MoR: “Ah ah ah, right Paul 🙂 Getting stuffy, I know.”
Sledpress: “The need for quiet and mental space in which to be creative can’t be denied, but does that support an argument against being too obsessional as a creative person?
I can only write fiction (or songs, or music) when I’m in an obsessional fugue, and it is bitter for me, because I want to have at least something of a life otherwise — probably few people are willing to have their spouse or friend snarl “GO AWAY!” should they be so unfortunate as to come ask about dinner or the water bill when one is creating.
But if I put the chisel down, it’s cold when I pick it back up, and what I wrote mocks me. (Blog posts and so on don’t count; those are five finger exercises.) I can’t start the fire again if I’ve let myself be jollied into putting it out so as to make nice on the rest of the human race. And if I don’t create something, who cares if I lived? It won’t matter.
I’ve already lost the thread of so many good ideas (maybe not lightning genius, but worth something) that I could spend the rest of my life in mourning, and for what in the end? People who really were only bored or wanted me to do them something. I vote for the obsessed people, myself.”
MoR: “You say, Sled:
“I can only write fiction (songs, music) when I’m in an obsessional fugue, and it is bitter for me, because I want to have at least something of a life otherwise …”
“If I don’t create something, who cares if I lived? It won’t matter”
Well, if creation & obsession necessarily go together with us, and creativity is our top priority, let us embrace obsession, why not.
Besides, obsession, as far as I can tell, may produce compellingly emotional results etc.
As for my experience, the insignificant (though much important to me) things I have written or composed were produced in both situations: within a quiet, balanced routine of life; or via obsession, pain, sacrificing the rest.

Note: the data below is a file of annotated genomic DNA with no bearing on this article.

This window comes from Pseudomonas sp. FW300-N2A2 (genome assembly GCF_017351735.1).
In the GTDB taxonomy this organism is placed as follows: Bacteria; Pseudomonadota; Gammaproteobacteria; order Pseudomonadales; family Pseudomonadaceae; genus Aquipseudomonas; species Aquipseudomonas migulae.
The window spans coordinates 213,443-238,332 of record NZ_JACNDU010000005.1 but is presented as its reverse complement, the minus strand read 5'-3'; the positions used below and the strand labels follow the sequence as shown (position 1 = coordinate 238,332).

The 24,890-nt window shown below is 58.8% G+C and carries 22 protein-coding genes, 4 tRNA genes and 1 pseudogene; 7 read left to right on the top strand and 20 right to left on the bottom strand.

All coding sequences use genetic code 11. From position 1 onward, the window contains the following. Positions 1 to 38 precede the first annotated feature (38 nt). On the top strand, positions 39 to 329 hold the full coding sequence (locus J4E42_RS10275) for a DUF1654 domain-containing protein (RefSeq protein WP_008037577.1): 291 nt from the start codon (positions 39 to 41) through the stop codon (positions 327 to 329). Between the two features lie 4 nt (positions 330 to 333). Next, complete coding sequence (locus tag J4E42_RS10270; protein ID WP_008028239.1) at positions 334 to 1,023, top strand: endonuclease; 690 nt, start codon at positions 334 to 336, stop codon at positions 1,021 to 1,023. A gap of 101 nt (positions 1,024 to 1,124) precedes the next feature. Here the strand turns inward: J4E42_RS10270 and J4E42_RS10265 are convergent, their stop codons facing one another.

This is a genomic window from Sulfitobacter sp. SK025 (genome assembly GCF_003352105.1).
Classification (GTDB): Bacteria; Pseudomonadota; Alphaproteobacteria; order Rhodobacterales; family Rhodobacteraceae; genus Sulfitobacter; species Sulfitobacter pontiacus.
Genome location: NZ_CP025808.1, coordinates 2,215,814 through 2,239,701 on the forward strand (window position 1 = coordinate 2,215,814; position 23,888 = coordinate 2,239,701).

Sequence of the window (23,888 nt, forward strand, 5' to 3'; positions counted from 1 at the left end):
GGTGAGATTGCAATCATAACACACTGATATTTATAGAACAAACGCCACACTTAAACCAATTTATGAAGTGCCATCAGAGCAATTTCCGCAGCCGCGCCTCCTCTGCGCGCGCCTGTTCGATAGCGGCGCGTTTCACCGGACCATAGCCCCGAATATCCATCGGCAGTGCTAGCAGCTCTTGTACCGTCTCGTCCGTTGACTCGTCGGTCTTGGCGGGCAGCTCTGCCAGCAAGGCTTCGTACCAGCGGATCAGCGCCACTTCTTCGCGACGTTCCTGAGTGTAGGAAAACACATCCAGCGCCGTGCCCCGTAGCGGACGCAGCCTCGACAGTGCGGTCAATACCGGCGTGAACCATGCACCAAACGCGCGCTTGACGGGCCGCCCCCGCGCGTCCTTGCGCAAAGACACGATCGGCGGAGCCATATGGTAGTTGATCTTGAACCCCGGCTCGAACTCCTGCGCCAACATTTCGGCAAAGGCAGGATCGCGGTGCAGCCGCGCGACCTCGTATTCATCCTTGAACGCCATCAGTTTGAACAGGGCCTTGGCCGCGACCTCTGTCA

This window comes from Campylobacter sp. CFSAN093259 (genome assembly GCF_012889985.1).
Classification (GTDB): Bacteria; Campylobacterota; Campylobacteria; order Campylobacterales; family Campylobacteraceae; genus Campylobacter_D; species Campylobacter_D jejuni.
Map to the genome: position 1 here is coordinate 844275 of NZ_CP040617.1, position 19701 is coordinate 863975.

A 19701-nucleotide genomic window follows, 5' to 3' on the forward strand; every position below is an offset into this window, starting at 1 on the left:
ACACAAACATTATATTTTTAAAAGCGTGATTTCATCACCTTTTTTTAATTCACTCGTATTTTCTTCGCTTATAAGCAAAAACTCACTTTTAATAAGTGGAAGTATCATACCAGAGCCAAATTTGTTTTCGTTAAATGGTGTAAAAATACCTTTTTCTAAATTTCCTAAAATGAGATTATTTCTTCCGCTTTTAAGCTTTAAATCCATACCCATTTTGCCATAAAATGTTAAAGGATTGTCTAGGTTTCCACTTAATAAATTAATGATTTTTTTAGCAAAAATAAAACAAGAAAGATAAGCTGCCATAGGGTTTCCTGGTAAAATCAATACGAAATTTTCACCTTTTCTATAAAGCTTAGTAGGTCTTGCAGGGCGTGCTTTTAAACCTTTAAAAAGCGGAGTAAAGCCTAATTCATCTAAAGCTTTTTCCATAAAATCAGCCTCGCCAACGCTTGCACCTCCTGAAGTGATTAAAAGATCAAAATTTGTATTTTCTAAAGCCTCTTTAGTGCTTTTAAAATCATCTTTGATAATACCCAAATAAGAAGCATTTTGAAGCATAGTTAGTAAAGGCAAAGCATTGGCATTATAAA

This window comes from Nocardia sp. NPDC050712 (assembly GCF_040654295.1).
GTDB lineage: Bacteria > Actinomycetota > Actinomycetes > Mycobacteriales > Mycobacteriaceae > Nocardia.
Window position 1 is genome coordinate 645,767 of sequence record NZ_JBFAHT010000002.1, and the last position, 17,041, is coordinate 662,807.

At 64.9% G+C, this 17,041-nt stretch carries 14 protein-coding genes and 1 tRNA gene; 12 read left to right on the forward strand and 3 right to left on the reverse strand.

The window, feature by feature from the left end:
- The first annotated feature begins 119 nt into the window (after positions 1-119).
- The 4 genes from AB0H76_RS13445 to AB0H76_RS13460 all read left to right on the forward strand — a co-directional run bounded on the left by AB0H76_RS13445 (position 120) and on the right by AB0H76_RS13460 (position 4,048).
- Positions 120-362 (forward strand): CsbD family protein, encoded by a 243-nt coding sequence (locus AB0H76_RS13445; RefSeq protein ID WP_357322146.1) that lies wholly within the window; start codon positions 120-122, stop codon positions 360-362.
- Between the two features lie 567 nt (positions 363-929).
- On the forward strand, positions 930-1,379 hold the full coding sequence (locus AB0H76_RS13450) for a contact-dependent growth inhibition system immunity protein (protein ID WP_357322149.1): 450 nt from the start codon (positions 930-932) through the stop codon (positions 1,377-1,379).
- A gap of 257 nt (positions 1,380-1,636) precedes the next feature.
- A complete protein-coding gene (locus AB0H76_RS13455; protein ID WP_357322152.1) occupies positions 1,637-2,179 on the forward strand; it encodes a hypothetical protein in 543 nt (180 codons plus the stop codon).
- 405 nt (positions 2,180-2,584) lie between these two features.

I sometimes think that, had I more discipline, I’d be able to kill two birds with a stone and reach a synthesis.
What I mean, I’m witnessing an example of creative discipline in my neighborhood, where a certain Paolo Buonvino is leaving a couple of blocks away from my home (it, en wikies.)
Italian from Sicily, conductor, composer of film scores, Buonvino’s music is extremely good, Sicilian-sunny and much appreciated. I exchanged a few words with him. He gave me some inspired advice on related-to-music stuff. Flavia and I have visited him once at his home.
In short, he’s the classic example of one who, compelled to compose scores at appalling speed, is nonetheless able to enhance productivity by finding the right breaks, walking about the rione, enjoying something at a bar (an ice-cream, a coffee, a cake) or watching trees or the sky on a park bench.
You see him around, always relaxed, a mobile at his ear, talking quietly with loads of people (this amazing ease with human relationships being typical of many Italian from the Mezzogiorno.)
So Paolo Buonvino, despite high productivity rates, manages to live quite well. A gift from heaven? Hard to say but some creative discipline should be taught when very young, I believe.”
Sledpress: “There is a trapdoor when someone has asked a creative person to produce something. I say this from experience.
Somehow it frees you to be both creative and human. I don’t know how this works. Only that knowing someone *wants* what you can create substitutes for the energy that otherwise only comes from obsession and a sort of rage against the people who don’t understand why you are working so hard to produce a composition or poem or story, however minor.”
Potsoc: “I moderate a group called “Imaginations”, each week we meet around a theme, different each week, and we write a short piece on the week’s theme that we will read to the group the following week. It’s much fun…and work but we all enjoy it and it has been going for most of ten years with a core of 5 steady participants and another 5 or 6 that come and go.”
MoR: “Sledpress, Paul, you two imply that creating for someone ‘waiting’ for your production can release the pressure?
I agree, an act of communication, then, almost always good. When I was writing the Manius so-to-say novel my motivation were you, the bloggers of my circle, ‘waiting’ (so I felt) for each new installment and the resulting fun, as Paul says, the jokes that we shared etc.
When a publisher told me one day that he was interested, the magic vanished. I tried to continue, but felt only the obsession (plus depression for my failure, lack of discipline.) I quit writing.
Potsoc: “Being approached by a publisher is an altogether other proposition, I agree. Sharing with friends is just plain fun.”